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"The flag should never have placed upon it, nor on any part of it, nor attached to it any mark, insignia, letter, word, figure, design, picture, or drawing of any nature." -US Flag Code Section 4(g)
Still not arguing politics with you people anymore, but here's your fact of the day.
But it's OK for some smelly bastard from Frisco to burn it and trample it.
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No I don't like Bush. I voted for him in 2000 but not in 2004. But that doesn't mean I'm going to not use my brain in making some judgement. I don't have to automatically think he's Satan just for breathing like some people.
And, no, it's not defacing.
Invisible ink??? A special proclmation?? Wrong for Bush..wrong for Clinton, wrong for Kennedy, wrong for ANYONE to in anyway write on a flag. It is that simple.. I think other Presidents knew it was wrong..not sure why Bush would do something where it is so oviously wrong.
Do not call it defacing or get hung upon that word, without regard it is wrong for GWB to sign a flag pure and simple, he is wrong, wrong, wrong... if Clinton did it it would be the same. Some things you do not do without regard for the reason.
Well this would be my opinion whether Bush, Clinton or any other President did it.
Like I said, by the letter of the law it is wrong. Although I stand by my feelings on the side issue of defacing. I just like to be a realist sometimes and I really don't think banning a President's signature is the intent here. But I do agree that it is a violation.
Came across this article in Newsweek, which is pertinent to this argument, do not dismiss the source.. bottom line is all of these things are election talking points, gay marriage, troop withdrawal from Iraq and flag burning. So come the fall during the elections, the incumbent can say this is what I voted for and the other person can say why the vote was bad.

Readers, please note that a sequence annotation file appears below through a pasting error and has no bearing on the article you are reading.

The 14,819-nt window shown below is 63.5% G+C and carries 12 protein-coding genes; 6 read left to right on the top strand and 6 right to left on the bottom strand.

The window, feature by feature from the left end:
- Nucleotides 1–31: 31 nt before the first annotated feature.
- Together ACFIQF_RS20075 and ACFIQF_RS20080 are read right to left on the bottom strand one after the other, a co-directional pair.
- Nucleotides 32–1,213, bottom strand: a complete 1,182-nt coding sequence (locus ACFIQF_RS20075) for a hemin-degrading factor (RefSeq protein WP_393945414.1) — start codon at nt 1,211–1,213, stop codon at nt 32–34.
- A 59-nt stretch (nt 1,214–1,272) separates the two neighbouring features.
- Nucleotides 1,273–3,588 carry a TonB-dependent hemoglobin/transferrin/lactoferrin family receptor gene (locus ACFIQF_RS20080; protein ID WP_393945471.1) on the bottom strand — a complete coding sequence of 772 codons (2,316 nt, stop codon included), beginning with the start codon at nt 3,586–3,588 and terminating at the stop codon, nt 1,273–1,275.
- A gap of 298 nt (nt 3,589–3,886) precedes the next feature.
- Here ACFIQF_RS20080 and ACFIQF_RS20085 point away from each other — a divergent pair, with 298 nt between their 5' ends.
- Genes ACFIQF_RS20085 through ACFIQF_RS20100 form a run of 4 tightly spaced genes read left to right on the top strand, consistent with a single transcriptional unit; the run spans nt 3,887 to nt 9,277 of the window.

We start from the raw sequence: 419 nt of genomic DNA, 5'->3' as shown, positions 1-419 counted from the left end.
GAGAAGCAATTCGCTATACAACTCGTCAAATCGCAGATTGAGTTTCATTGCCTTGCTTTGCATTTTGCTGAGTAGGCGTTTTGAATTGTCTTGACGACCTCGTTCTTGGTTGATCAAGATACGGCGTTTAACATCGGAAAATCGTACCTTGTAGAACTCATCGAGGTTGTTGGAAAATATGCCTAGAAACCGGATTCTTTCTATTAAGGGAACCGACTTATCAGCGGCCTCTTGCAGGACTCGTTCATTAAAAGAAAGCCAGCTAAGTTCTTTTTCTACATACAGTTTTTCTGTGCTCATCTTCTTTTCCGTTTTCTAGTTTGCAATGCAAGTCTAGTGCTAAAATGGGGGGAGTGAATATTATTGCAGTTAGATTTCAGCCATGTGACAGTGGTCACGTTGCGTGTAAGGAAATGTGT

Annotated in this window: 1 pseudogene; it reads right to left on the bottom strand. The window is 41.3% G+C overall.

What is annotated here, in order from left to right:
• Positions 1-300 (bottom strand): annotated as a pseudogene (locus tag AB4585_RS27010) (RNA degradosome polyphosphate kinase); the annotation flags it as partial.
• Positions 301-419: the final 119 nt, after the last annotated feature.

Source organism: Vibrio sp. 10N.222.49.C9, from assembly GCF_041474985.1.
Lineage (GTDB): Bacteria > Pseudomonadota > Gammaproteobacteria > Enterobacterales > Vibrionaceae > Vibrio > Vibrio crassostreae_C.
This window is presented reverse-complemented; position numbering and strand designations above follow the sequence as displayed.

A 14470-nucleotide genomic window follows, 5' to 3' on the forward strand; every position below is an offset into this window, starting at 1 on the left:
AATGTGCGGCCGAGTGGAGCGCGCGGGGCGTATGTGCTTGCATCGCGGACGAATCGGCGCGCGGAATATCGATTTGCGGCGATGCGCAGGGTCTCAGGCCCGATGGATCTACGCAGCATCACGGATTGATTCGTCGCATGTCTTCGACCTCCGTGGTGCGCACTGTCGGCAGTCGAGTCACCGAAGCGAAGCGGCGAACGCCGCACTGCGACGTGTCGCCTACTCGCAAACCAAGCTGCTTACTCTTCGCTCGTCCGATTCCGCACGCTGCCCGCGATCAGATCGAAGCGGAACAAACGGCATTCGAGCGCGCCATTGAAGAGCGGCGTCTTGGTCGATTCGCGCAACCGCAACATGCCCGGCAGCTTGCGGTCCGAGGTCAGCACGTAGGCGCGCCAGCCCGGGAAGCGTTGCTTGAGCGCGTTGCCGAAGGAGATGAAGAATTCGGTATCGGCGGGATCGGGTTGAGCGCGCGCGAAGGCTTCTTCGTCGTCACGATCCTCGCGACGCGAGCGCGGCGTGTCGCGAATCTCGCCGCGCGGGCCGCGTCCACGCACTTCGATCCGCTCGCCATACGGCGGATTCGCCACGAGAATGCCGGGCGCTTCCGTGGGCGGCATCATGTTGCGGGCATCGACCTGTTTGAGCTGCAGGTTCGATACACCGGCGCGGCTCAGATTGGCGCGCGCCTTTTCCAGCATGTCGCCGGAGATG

For those who do not have the time or attention span to read the entire article, I will highlight.
Actually, even during the Vietnam War, flag burning was rare. By one count, there have been only 45 such incidents in 200 years, and fewer than half a dozen since it was outlawed in 1989. Should the Constitution be amended, however, the incidence of flag burning is expected to surge as a form of civil disobedience. What began as a phony issue designed to prove patriotism (usually on the part of those who never served, the primary sponsors) could become a real concern.
....Banning flag burning, in the words of Justice Antonin Scalia, â€śdilutes the very freedom that makes this emblem so revered.â€ť
To make matters worse, the amendment is vaguely worded, which led to fatuous debate in the Senate over whether a woman wearing a skimpy bathing suit patterned with stars and stripes was guilty of desecration. Bloggers wondered the same thing about President Bushâ€™s new habit of autographing flags when he shakes hands on rope lines. Unconstitutional? With a war on and a hundred other pressing problems, itâ€™s nice to see our elected representatives focused on what really counts.
The usual litmus testsâ€”abortion, gun control, Iraqâ€”shouldnâ€™t be. Reasonable and sincere people can disagree, with at least one or two principled arguments on each side. The flag burning amendment is in a category by itself: the only argument for it is based on pure emotion. But ours is supposed to be a government of reason, not emotion, especially when it comes to the most precious repository of our rights. The American Constitution, the apogee of reason in the history of self-government, is real; the American flag, for all of its beauty and deep meaning, is symbolic. For more than 200 years, weâ€™ve occasionally used the amendment process to expand rights. This would be the first time we would enshrine their restriction. Polluting the Constitution is far more dangerous than burning the flag.
“We like to say that dependability is more important than ability,” Bill Belichickism....